The concert was held at the Shalva National Centre, Jerusalem.  Shalva is an organisation which cares for, and nurtures, people with disabilities and their families. Among its activities, the organisation has its own band which successfully competed in this year’s “The Rising Star” reality TV series and would, in all likelihood, have won the competition and with it, the right to represent Israel at this year’s Eurovision Song Contest (to be held in Tel Aviv, in May), had they not chosen to withdraw, after it was made clear that, were they to represent Israel, they would be required to take part in the dress rehearsal which would take place on the Sabbath. I have nothing but respect for the way they stood up for their principles and think it shameful that no way could be found to get round this difficulty, considering that Israel – the Jewish State – is hosting the competition!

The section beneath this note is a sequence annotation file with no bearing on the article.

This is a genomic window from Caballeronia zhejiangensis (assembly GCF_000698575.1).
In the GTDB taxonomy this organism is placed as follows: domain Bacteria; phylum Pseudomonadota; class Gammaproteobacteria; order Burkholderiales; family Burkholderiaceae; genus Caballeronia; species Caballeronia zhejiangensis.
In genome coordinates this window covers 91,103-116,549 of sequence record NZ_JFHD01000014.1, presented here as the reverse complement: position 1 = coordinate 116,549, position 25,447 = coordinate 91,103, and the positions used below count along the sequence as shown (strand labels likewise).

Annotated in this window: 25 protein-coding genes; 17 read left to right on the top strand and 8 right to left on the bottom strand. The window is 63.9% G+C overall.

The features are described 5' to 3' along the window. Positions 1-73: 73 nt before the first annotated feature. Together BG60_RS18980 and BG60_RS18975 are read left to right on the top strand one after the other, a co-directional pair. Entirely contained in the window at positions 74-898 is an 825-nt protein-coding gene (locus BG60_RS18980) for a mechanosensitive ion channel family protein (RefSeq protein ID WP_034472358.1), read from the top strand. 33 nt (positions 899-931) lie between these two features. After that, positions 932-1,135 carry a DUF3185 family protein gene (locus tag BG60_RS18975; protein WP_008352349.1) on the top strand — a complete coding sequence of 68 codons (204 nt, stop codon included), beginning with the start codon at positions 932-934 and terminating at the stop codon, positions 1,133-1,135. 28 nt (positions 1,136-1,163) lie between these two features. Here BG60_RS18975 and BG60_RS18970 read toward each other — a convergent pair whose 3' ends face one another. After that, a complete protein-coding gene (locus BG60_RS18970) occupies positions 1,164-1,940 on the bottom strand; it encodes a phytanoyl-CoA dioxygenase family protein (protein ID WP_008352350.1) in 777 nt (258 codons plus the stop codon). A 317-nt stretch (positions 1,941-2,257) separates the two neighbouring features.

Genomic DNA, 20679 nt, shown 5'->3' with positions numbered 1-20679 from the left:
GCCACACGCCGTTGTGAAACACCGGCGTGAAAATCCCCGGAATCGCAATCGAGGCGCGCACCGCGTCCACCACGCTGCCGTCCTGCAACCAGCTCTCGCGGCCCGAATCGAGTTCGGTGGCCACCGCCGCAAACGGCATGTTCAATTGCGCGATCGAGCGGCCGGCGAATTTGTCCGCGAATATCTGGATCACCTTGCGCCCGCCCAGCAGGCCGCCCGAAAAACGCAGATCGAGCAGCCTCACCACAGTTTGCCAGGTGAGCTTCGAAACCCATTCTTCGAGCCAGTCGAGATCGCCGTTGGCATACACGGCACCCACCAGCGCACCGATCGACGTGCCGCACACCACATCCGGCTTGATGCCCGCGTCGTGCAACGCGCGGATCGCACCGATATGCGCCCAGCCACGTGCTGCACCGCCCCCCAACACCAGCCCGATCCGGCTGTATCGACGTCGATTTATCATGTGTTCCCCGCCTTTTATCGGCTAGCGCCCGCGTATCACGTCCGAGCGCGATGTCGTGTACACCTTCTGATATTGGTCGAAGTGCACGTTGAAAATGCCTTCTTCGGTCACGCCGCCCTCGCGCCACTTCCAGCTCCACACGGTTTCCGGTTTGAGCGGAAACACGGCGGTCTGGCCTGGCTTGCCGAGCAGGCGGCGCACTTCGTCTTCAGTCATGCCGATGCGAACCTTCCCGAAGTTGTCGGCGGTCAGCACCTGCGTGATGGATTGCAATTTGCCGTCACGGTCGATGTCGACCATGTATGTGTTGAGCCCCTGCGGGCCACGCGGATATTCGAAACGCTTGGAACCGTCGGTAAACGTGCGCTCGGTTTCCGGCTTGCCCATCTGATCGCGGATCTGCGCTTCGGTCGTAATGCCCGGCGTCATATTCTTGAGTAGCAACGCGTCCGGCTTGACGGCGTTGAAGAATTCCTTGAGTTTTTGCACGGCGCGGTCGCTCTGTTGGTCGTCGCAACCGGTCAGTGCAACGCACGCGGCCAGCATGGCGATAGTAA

Needless to say, earnings from the concert went to support the children of the Shalva Centre and their activities.

And while we’re on the subject – today’s Hebrew word for my non-Hebrew-speaking readers to learn is שלווה (shalva – calm, serenity, peacefulness).


The following evening saw me in Tel Aviv, at the Israel Opera‘s production of Verdi’s Un Ballo in Maschera (in its original, censored, Bostonian setting), conducted by Daniel Oren – which I enjoyed, despite some strange costume choices. The men, for example, were all dressed in army uniforms which resembled Purim fancy dress and which would not have shamed a stereotypical South American dictator. But I did like the scene in the fortune-teller’s dwelling and its sequel, in the forest, which was satisfyingly spooky 😉 .


Next up was a study trip the following week to the archaeological site and caves of Maresha-Beit Guvrin in the Maresha-Beit Guvrin National Park. The Biblical town of Maresha dates back to the Iron Age and is mentioned in the Book of Joshua as part of the inheritance of the tribe of Judah (Joshua 15:44). We hear of it again in II Chronicles 11:5-8, where it is mentioned as one of the cities Rehoboam fortified against the encroachments of the Egyptian Pharaoh Shishak. Rehoboam could not prevail against Shishak, however and the latter, while forbearing to destroy the city of Jerusalem, nevertheless exacted a heavy tribute from Rehoboam.